"Every job is a self-portrait of the person who did it. Autograph your work with excellence." -Anonymous
Each of Lou Quallenberg's mesquite furniture pieces are signed, but even if they were not signed they are easily identified in several unique ways.
Lou Quallenberg's Signature Design Elements
- Mesquite Wood Construction
- Floating Live Edge Slab Tops
- Laminated Curved Bases
- Clean Curved Design Style
- Curves Upon Curves
- Original Curved Bow Tie
- Cracks, Holes and Character
- Artist's Signature
FROM SOCIETY WEBSITE: The pottery artists at Pilkington's each had their own distinctive mark. The male artists also used a specific mark to denote the year a vase was decorated. Whilst the tile artists occasionally put a mark or signature to their work this was not common. Some artists works are much more scarce than others which influences the value of an item. The marks of certain artists for example Evans or Ormerod are very rarely seen.
The Society is able to identify most marks and the year of production for members. A stylized presentation of the marks is shown here.
COPIED FROM www.folklore.org: "The Mac team had a complicated set of motivations, but the most unique ingredient was a strong dose of artistic values. First and foremost, Steve Jobs thought of himself as an artist, and he encouraged the design team to think of ourselves that way, too. The goal was never to beat the competition, or to make a lot of money; it was to do the greatest thing possible, or even a little greater. Steve often reinforced the artistic theme; for example, he took the entire team on a field trip in the spring of 1982 to the Louis Comfort Tiffany museum, because Tiffany was an artist who learned how to mass produce his work.
Signatures Inside an Early MacSince the Macintosh team were artists, it was only appropriate that we sign our work. Steve came up with the awesome idea of having each team member's signature engraved on the hard tool that molded the plastic case, so our signatures would appear inside the case of every Mac that rolled off the production line. Most customers would never see them, since you needed a special tool to look inside, but we would take pride in knowing that our names were in there, even if no one else knew."
COPIED FROM THEIR MARKETING MATERIALS:"Gränsfors axes are forged by very professional smiths. The proof of this professionalism is that they are able to forge axes with such precision that no supplementary work, to hide mistakes in the forging, is needed.
At Gränsfors Bruks, the forging craft is allowed to take its time. The smiths do not work by the piece. They take care and do the right forging from the beginning. There is no need to stone or grind or smooth or paint the axes in order to hide or eliminate imperfections in the forging. A smith at Gränsfors Bruks has nothing to hide and he is proud of his professional standards. When he is satisfied with his work and has accepted his axe, he marks the head with his initials beside the company's crown label:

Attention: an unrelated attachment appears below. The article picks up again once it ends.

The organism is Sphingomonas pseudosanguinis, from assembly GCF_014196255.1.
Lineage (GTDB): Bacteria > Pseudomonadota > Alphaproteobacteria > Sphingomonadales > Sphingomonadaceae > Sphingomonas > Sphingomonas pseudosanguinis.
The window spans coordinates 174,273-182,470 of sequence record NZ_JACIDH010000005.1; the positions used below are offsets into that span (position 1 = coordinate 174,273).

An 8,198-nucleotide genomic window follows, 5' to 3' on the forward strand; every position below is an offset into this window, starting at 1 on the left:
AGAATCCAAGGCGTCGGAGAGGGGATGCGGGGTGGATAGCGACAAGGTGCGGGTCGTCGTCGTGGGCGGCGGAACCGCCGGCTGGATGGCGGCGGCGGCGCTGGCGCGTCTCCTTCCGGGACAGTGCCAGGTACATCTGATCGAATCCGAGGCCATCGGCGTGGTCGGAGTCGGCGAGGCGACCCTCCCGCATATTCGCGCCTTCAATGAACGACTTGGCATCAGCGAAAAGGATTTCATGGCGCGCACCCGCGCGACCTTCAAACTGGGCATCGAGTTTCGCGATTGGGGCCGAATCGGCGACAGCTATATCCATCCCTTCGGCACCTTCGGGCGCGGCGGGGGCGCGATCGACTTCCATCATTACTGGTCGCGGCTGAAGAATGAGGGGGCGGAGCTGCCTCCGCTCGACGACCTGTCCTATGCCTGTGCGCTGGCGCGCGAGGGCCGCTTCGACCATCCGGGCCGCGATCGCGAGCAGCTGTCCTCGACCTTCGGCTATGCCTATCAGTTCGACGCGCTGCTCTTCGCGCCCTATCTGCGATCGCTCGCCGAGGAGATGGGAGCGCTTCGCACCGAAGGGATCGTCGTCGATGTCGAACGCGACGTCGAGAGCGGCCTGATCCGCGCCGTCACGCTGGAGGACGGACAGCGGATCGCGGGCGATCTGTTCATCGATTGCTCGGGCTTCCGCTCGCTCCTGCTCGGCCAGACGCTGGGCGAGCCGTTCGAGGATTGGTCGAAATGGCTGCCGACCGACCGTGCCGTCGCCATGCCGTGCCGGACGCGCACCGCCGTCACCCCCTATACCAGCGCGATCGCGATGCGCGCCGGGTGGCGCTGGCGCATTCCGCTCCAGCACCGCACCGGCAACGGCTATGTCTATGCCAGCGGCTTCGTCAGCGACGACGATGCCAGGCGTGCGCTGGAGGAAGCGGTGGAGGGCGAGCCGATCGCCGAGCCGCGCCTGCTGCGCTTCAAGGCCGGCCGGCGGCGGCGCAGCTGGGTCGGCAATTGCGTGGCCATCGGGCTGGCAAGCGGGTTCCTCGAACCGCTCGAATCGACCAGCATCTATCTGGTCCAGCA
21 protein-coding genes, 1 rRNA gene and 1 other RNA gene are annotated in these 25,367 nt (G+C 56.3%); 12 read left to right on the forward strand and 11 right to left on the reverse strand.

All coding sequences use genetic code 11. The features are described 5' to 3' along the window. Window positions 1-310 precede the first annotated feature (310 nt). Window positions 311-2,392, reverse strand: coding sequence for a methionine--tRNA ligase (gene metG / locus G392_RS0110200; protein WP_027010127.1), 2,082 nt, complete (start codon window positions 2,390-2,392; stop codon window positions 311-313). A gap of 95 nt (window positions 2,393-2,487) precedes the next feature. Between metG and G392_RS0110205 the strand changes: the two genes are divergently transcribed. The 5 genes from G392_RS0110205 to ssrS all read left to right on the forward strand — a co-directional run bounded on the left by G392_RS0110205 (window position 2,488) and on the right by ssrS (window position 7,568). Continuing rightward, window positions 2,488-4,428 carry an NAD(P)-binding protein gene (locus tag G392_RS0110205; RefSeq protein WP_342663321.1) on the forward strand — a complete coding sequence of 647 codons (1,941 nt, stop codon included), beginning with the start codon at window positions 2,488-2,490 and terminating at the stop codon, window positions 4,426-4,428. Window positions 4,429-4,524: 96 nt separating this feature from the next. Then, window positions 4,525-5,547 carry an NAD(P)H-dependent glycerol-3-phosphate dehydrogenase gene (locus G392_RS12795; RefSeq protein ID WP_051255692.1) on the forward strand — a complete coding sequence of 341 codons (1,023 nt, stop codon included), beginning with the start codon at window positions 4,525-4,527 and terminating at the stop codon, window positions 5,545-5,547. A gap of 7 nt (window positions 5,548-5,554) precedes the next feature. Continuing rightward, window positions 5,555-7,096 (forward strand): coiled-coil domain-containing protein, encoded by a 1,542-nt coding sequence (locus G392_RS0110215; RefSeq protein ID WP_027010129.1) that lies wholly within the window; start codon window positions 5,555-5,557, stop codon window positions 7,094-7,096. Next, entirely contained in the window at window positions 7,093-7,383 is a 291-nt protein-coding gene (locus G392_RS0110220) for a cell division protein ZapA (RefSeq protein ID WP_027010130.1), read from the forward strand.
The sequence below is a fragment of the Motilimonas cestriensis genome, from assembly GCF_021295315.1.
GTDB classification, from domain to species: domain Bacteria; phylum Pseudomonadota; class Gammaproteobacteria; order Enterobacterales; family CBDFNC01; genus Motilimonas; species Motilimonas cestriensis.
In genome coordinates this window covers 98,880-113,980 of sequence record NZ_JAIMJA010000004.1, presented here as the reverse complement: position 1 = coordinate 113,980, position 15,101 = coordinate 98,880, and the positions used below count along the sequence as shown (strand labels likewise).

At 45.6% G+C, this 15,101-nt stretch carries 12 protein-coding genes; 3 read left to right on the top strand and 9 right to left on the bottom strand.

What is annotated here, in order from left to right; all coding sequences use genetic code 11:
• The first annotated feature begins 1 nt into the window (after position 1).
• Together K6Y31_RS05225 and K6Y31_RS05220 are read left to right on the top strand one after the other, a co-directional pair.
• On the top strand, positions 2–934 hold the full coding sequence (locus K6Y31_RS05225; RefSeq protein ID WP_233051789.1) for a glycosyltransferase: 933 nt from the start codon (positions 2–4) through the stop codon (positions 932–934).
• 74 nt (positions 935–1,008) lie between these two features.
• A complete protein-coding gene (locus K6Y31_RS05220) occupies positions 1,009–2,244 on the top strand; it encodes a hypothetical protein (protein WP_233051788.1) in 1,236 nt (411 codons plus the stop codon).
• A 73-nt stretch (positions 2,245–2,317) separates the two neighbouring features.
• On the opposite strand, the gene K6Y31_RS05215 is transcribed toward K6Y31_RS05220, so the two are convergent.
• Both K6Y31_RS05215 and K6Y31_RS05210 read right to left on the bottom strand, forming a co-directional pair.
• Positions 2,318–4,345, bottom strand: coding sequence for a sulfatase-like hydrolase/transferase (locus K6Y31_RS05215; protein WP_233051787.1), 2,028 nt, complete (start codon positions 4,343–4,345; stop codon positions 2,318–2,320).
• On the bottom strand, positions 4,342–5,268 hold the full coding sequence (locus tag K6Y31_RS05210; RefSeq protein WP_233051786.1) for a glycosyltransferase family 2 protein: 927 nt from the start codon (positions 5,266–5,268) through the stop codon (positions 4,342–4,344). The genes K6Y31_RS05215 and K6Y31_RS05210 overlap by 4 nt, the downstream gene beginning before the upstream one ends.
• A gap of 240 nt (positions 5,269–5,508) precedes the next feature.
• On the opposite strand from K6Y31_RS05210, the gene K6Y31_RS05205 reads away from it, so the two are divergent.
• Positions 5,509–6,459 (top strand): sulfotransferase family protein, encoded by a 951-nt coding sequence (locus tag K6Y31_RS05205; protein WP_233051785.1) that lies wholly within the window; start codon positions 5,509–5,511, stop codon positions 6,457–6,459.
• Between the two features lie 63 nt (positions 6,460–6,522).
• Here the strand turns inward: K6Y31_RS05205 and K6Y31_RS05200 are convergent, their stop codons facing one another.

Gränsfors axes are forged and signed by the smiths.
LP: Lennart Pettersson, MM: Mattias Mattsson, BA: Bert-Ove Andersson
US: Ulrika Stridsberg, KS: Kjell-Äke Sjölund, RA: Rune Andersson
UN: Ulrik Nilsson, DG: Daniel Gräntz, AS: Anders Stromstedt
DP: Domingo Gas Pallares, TT: Tobias Thelin
Made in Sweden."
COPIED FROM SILVER HALLMARKS WEBSITE www.silverhallmarks.org.ukwww.silverhallmarks.org.uk:Silver hallmarks are an invaluable aid to collectors and dealers for identifying the date & maker of antique silver, and indeed any piece of silver made in England.
Hallmarks on silver were first introduced in the UK in 1300 as a method of proving that the silver object contained the correct amount of silver, since pure silver is a very soft metal and consequently any object made from silver requires some base metal to be added to it to strengthen it.In these early days it was not uncommon for silver objects to be melted down and converted into coinage, and so it was imperative that the silver used was of a sufficient grade, especially with continental silver containing a much lower percentage of silver.Silver Hallmarks were the answer to this problem.Any piece of silver had to be officially approved to be of a high enough silver content, and would be given it’s hallmark only when this was the case.As a consequence the hallmark became a standard of quality and assurance, and the presence of a hallmark on a silver object was an official seal of approval.English silver, or Sterling silver is often referred to as solid silver, but it does in fact contain 7.5% copper, so it is 92.5% pure, which is why modern silver often has a .925 mark stamped into it. Continental silver is often only 80% pure.English Silver Hallmarks evolved over time, with the eventual inclusion of the standard or sterling mark, the assay office, the year of manufacture, the maker, and sometimes an additional mark for special reasons.All of these silver hallmarks can help in identifying exactly when and by who any piece was made, which is not only helpful to collectors of antique silver, but also offers a fascinating dimension to any old silver object that you may possess.
(This blog post was greatly inspired by a blog post, "would you sign your work" that Hubertus Von Lobenstein wrote in his blog that was inspired by a blog post that Tom Fishbourne wrote in his blog http://tomfishburne.com/ prior to his post dated January 2011.)